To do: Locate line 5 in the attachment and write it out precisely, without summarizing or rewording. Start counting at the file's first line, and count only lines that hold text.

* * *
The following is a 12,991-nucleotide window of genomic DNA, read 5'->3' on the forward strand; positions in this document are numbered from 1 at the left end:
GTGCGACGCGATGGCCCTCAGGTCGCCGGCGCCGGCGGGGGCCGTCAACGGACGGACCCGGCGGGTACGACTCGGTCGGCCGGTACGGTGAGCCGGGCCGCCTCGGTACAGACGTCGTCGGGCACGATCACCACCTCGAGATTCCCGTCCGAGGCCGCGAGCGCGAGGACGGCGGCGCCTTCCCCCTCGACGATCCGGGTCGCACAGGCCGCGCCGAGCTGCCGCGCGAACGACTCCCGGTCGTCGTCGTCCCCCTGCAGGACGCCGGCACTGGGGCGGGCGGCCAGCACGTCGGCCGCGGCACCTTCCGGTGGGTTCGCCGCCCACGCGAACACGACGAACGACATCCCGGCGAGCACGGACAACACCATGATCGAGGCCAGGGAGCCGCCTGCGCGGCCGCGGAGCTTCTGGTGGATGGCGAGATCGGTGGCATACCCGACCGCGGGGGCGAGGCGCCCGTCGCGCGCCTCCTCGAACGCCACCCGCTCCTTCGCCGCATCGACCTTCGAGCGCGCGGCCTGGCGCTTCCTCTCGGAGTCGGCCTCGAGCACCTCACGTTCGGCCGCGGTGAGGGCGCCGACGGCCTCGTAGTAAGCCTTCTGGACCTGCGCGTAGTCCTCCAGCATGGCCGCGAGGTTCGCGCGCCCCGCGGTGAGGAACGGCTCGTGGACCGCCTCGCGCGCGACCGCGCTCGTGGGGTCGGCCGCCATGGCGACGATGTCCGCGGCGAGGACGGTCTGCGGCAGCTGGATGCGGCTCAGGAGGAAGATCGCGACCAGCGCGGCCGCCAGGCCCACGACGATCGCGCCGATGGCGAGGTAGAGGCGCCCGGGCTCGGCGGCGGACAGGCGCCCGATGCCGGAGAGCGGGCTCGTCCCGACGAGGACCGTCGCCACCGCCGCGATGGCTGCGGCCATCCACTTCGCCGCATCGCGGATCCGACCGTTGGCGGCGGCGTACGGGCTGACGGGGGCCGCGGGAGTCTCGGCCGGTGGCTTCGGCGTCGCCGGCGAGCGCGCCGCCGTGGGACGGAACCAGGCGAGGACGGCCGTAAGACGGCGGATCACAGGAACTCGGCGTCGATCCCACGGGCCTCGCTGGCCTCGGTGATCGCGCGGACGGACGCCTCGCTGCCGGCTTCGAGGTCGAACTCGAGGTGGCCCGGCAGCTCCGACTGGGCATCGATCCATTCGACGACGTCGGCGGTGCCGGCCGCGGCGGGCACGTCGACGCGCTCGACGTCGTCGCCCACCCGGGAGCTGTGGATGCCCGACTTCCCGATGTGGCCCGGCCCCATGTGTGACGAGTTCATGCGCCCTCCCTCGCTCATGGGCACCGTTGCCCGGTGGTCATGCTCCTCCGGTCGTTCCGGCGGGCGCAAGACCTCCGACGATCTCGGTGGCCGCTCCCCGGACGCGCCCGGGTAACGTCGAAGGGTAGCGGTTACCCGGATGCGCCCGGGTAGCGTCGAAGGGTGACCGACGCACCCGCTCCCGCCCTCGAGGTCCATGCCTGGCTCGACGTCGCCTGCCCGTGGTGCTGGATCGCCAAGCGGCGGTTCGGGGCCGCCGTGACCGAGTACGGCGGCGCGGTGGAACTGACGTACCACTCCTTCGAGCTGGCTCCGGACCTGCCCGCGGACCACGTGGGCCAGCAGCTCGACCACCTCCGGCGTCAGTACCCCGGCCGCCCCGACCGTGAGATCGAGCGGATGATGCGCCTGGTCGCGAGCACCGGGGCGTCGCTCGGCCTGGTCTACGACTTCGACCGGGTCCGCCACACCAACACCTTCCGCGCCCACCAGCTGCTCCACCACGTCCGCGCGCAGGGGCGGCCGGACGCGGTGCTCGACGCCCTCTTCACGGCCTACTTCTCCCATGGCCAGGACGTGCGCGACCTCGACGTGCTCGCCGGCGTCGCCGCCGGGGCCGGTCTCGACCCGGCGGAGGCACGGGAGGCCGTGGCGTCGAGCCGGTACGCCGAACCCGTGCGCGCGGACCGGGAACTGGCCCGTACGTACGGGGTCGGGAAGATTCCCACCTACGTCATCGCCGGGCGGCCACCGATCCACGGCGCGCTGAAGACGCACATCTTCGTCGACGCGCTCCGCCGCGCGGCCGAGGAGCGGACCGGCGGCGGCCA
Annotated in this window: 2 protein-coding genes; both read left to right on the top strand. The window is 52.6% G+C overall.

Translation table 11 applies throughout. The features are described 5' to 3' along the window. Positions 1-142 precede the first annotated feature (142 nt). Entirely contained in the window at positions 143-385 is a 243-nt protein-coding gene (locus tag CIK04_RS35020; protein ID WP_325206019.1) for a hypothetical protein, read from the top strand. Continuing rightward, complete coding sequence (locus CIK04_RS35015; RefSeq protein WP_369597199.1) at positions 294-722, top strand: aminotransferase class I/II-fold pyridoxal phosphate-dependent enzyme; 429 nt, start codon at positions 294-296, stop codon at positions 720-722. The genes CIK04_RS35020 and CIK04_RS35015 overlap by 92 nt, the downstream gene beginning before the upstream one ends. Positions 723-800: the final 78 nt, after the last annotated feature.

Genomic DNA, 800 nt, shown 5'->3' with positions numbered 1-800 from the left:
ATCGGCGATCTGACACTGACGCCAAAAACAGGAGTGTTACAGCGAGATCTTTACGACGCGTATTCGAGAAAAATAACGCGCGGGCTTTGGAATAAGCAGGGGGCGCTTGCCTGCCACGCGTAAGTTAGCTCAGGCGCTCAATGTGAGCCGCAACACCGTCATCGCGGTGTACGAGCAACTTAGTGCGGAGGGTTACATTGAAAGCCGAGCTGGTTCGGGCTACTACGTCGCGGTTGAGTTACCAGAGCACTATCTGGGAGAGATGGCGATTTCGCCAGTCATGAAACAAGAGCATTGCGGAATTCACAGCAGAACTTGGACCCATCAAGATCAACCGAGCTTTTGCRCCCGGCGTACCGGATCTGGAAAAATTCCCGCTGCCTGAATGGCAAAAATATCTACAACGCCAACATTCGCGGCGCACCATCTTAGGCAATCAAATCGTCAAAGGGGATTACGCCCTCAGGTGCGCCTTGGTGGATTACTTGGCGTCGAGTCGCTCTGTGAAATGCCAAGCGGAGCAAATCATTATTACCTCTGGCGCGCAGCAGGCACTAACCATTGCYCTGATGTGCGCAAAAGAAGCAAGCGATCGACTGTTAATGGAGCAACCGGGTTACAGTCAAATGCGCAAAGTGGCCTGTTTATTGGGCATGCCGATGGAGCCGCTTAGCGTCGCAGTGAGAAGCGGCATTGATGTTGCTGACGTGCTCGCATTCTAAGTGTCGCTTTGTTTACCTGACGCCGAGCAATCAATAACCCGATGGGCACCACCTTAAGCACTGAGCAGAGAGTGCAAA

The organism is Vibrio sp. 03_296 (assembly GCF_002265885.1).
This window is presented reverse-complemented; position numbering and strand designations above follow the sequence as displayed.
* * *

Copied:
Genomic DNA, 800 nt, shown 5'->3' with positions numbered 1-800 from the left: